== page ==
Dressing the nursery.

When we purchased our new home two years ago, I had the pleasure of a few solid months of decorating, followed by a long stretch of just enjoying the results (with the occasional update here and there!). It was extraordinarily satisfying and gratifying to make a space that really suited my husband and me.

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Above: IKEA LERBERG shelf in dark grey; Union 4-in-1 Convertible Crib; assorted DiY frames & prints.

 

Now, with baby boy on the way, we’re finishing up one last major room… the nursery. We began choosing colors and major pieces before we knew the sex, wanting to go with a neutral color set that focused more on design and less on gender. We purchased Valspar’s Low-VOC paint in three colors: a pretty delicate grey called Owlet, and accent colors of dark navy Gentlemen’s Grey and a sunshine yellow (this was actually another manufacturer’s, the name of which I can’t recall!). The walls were completed with the Owlet light grey, and the yellow and navy accents show up elsewhere in the room, in addition to similar colors.

Furniture and fixtures, when they can’t be matched exactly, are at least in the color families, with accents of metals like the shelf above. As is our way, we’ve purchased a lot of items from Ikea, including the above mentioned standing shelf and the yellow metal wall shelf and star wall sconce below. We’ve felt really lucky to have access to Ikea for modern-look products at a really reasonable cost, even for baby!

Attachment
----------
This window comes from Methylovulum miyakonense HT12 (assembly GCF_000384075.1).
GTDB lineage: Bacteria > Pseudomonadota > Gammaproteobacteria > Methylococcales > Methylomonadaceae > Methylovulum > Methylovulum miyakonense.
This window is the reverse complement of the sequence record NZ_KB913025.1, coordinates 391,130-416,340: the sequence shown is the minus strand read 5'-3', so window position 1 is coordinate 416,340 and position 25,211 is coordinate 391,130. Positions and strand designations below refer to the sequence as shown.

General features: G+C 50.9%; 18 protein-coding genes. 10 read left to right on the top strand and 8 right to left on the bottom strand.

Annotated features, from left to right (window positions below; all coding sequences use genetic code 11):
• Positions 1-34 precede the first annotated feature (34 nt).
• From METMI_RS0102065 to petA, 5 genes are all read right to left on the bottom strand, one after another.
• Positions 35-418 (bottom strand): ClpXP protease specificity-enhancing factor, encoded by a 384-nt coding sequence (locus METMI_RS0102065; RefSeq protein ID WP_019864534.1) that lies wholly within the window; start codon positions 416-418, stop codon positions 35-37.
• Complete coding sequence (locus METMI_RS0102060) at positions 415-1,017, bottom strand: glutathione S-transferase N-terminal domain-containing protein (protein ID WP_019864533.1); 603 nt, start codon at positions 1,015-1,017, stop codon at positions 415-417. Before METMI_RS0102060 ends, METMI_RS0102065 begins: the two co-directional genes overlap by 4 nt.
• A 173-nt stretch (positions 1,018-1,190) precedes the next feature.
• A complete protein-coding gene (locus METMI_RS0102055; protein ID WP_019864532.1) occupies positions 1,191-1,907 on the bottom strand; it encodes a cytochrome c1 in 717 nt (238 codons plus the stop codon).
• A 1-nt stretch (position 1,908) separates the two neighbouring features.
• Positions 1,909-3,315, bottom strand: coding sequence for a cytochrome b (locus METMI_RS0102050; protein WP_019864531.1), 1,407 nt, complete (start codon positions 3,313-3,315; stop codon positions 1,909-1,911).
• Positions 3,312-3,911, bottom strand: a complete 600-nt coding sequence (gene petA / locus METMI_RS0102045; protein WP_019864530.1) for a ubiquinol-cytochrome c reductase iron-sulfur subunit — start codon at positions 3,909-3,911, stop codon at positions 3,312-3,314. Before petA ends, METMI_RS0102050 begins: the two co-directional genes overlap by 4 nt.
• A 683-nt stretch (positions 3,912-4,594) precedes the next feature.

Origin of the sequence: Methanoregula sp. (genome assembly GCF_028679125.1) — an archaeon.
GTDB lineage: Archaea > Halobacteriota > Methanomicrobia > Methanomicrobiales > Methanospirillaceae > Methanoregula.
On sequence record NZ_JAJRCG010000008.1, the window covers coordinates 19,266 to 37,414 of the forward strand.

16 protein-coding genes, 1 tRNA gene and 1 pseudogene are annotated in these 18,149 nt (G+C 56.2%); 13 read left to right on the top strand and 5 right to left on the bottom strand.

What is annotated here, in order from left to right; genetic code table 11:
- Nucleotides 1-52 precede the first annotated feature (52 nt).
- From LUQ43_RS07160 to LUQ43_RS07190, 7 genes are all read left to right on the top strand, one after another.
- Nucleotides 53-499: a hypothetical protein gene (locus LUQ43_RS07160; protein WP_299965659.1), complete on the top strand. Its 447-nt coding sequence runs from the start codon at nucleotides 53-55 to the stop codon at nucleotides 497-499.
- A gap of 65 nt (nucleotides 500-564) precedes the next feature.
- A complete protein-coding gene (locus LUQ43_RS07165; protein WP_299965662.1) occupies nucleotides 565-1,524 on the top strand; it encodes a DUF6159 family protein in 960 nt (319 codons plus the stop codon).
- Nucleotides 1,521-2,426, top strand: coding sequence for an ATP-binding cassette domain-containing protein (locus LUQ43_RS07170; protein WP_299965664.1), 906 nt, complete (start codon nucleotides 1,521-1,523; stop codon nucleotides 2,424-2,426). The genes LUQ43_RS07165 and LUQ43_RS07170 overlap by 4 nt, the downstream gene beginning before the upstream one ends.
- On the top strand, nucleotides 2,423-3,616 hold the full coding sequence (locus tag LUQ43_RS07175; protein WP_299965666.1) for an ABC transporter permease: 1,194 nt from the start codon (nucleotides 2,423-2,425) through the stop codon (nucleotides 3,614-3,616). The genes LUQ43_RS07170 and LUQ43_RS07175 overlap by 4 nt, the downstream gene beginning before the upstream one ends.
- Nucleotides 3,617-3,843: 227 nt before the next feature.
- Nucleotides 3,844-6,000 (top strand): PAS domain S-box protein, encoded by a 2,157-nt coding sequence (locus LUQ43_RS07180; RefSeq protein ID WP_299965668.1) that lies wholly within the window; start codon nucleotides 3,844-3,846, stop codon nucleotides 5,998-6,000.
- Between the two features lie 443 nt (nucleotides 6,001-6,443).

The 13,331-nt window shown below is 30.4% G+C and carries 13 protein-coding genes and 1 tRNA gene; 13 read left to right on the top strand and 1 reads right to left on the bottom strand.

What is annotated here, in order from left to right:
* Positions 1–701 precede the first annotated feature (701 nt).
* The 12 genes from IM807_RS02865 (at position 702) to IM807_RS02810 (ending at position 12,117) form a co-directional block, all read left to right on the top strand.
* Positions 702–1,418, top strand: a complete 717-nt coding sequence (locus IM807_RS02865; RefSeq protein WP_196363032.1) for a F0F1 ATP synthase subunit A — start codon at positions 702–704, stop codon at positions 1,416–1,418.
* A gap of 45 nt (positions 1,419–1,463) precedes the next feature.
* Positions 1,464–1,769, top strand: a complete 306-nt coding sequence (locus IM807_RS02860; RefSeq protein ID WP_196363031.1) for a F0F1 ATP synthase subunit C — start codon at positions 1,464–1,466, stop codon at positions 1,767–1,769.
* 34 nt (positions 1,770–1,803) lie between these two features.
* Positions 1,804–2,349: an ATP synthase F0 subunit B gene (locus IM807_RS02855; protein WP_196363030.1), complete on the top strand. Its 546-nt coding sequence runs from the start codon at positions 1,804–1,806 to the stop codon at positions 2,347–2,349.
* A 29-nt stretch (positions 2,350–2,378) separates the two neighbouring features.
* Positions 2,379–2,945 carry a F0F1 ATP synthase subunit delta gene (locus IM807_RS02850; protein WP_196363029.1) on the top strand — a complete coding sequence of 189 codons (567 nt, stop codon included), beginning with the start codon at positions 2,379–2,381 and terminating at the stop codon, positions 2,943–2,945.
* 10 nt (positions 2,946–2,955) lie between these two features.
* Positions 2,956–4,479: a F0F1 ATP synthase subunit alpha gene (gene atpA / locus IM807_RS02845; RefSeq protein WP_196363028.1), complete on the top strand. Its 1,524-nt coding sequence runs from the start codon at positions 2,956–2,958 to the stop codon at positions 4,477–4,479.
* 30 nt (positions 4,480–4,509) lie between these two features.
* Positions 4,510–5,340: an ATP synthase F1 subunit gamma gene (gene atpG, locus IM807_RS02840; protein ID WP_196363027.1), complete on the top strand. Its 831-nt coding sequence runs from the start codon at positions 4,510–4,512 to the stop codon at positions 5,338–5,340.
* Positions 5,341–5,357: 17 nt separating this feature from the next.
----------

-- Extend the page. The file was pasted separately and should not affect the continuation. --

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Above: IKEA BOTKYRKA wall shelf; IKEA SMILA STJÄRNA wall sconce; metal basket on clearance at King Soopers; art print from artist Mike Maydak, purchased at Denver Comic Con.

 

We also love unique and fun art – the rainbow house print from Mike Maydak was a purchase we made several years before we were even planning on having a child, but the whimsy and brilliant colors lent a brightness to the room we really loved.

Of course being a nursery, everything in the room is safely secured to the walls (such as the Lerberg shelf, which includes pre-drilled holes for securing to walls), including loose cords (the original Smila lamps were actually recalled previously due to a strangle risk with the cord). Though this little one won’t be mobile for some time, getting the safety taken care of immediately is reassuring, and was made easy with cord kits also from Ikea.

 

Full up at Charmedseed!

Visit our Etsy Store!

 

Loads of jewelry has just been added to the Charmedseed Etsy store!  Some of our most classic pieces are back in rotation, so be sure to pick up yours ASAP!

The Subtle Nerd